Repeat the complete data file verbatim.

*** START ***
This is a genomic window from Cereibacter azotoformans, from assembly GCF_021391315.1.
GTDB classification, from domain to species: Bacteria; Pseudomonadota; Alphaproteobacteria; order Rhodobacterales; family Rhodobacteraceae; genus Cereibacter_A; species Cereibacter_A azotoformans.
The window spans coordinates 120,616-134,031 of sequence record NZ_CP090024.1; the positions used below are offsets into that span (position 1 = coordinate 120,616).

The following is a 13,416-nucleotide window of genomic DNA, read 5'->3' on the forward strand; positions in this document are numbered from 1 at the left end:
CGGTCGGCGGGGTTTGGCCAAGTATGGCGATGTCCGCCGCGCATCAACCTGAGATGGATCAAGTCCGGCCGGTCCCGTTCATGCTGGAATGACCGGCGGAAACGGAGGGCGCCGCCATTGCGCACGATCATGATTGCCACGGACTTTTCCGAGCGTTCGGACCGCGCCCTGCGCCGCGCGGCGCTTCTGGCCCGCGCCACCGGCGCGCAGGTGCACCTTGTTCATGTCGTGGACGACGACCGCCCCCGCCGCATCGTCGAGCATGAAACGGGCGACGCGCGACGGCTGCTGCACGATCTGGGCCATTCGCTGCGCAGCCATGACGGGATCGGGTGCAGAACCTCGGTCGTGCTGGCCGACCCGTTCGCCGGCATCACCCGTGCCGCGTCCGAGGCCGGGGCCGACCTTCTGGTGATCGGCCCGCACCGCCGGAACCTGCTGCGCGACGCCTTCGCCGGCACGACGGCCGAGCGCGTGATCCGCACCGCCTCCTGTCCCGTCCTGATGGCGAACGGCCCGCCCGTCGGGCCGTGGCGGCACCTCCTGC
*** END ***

This is a genomic window from Cereibacter azotoformans, from assembly GCF_021391315.1.
GTDB classification, from domain to species: Bacteria; Pseudomonadota; Alphaproteobacteria; order Rhodobacterales; family Rhodobacteraceae; genus Cereibacter_A; species Cereibacter_A azotoformans.
The window spans coordinates 120,616-134,031 of sequence record NZ_CP090024.1; the positions used below are offsets into that span (position 1 = coordinate 120,616).

The following is a 13,416-nucleotide window of genomic DNA, read 5'->3' on the forward strand; positions in this document are numbered from 1 at the left end:
CGGTCGGCGGGGTTTGGCCAAGTATGGCGATGTCCGCCGCGCATCAACCTGAGATGGATCAAGTCCGGCCGGTCCCGTTCATGCTGGAATGACCGGCGGAAACGGAGGGCGCCGCCATTGCGCACGATCATGATTGCCACGGACTTTTCCGAGCGTTCGGACCGCGCCCTGCGCCGCGCGGCGCTTCTGGCCCGCGCCACCGGCGCGCAGGTGCACCTTGTTCATGTCGTGGACGACGACCGCCCCCGCCGCATCGTCGAGCATGAAACGGGCGACGCGCGACGGCTGCTGCACGATCTGGGCCATTCGCTGCGCAGCCATGACGGGATCGGGTGCAGAACCTCGGTCGTGCTGGCCGACCCGTTCGCCGGCATCACCCGTGCCGCGTCCGAGGCCGGGGCCGACCTTCTGGTGATCGGCCCGCACCGCCGGAACCTGCTGCGCGACGCCTTCGCCGGCACGACGGCCGAGCGCGTGATCCGCACCGCCTCCTGTCCCGTCCTGATGGCGAACGGCCCGCCCGTCGGGCCGTGGCGGCACCTCCTGC